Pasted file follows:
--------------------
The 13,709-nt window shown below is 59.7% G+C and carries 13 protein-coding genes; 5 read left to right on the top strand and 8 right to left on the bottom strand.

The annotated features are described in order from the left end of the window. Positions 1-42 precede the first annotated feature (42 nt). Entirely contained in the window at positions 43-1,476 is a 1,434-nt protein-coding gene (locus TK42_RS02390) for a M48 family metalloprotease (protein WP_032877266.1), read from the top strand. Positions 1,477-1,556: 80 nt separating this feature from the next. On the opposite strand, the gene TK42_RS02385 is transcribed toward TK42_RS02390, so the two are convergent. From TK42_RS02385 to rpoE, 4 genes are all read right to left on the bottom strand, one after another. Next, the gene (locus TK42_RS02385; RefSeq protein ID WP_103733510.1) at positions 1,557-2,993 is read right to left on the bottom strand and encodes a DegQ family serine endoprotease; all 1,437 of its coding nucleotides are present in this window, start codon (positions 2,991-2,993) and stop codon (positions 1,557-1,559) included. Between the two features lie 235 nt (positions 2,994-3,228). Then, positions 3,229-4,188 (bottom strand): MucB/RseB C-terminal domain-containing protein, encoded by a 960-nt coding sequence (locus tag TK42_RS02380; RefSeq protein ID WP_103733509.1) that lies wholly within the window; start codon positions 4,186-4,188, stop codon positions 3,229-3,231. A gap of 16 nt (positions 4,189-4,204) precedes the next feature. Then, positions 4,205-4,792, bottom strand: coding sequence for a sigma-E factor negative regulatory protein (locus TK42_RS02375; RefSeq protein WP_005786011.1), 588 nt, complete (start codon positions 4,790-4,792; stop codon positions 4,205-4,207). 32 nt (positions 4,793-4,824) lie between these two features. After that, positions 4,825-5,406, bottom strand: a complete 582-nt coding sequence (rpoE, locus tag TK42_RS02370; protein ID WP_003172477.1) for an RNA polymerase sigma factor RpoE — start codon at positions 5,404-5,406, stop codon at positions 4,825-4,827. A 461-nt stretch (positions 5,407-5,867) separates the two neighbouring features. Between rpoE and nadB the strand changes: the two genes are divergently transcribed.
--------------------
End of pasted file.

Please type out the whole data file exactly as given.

The 13,709-nt window shown below is 59.7% G+C and carries 13 protein-coding genes; 5 read left to right on the top strand and 8 right to left on the bottom strand.

The annotated features are described in order from the left end of the window. Positions 1-42 precede the first annotated feature (42 nt). Entirely contained in the window at positions 43-1,476 is a 1,434-nt protein-coding gene (locus TK42_RS02390) for a M48 family metalloprotease (protein WP_032877266.1), read from the top strand. Positions 1,477-1,556: 80 nt separating this feature from the next. On the opposite strand, the gene TK42_RS02385 is transcribed toward TK42_RS02390, so the two are convergent. From TK42_RS02385 to rpoE, 4 genes are all read right to left on the bottom strand, one after another. Next, the gene (locus TK42_RS02385; RefSeq protein ID WP_103733510.1) at positions 1,557-2,993 is read right to left on the bottom strand and encodes a DegQ family serine endoprotease; all 1,437 of its coding nucleotides are present in this window, start codon (positions 2,991-2,993) and stop codon (positions 1,557-1,559) included. Between the two features lie 235 nt (positions 2,994-3,228). Then, positions 3,229-4,188 (bottom strand): MucB/RseB C-terminal domain-containing protein, encoded by a 960-nt coding sequence (locus tag TK42_RS02380; RefSeq protein ID WP_103733509.1) that lies wholly within the window; start codon positions 4,186-4,188, stop codon positions 3,229-3,231. A gap of 16 nt (positions 4,189-4,204) precedes the next feature. Then, positions 4,205-4,792, bottom strand: coding sequence for a sigma-E factor negative regulatory protein (locus TK42_RS02375; RefSeq protein WP_005786011.1), 588 nt, complete (start codon positions 4,790-4,792; stop codon positions 4,205-4,207). 32 nt (positions 4,793-4,824) lie between these two features. After that, positions 4,825-5,406, bottom strand: a complete 582-nt coding sequence (rpoE, locus tag TK42_RS02370; protein ID WP_003172477.1) for an RNA polymerase sigma factor RpoE — start codon at positions 5,404-5,406, stop codon at positions 4,825-4,827. A 461-nt stretch (positions 5,407-5,867) separates the two neighbouring features. Between rpoE and nadB the strand changes: the two genes are divergently transcribed.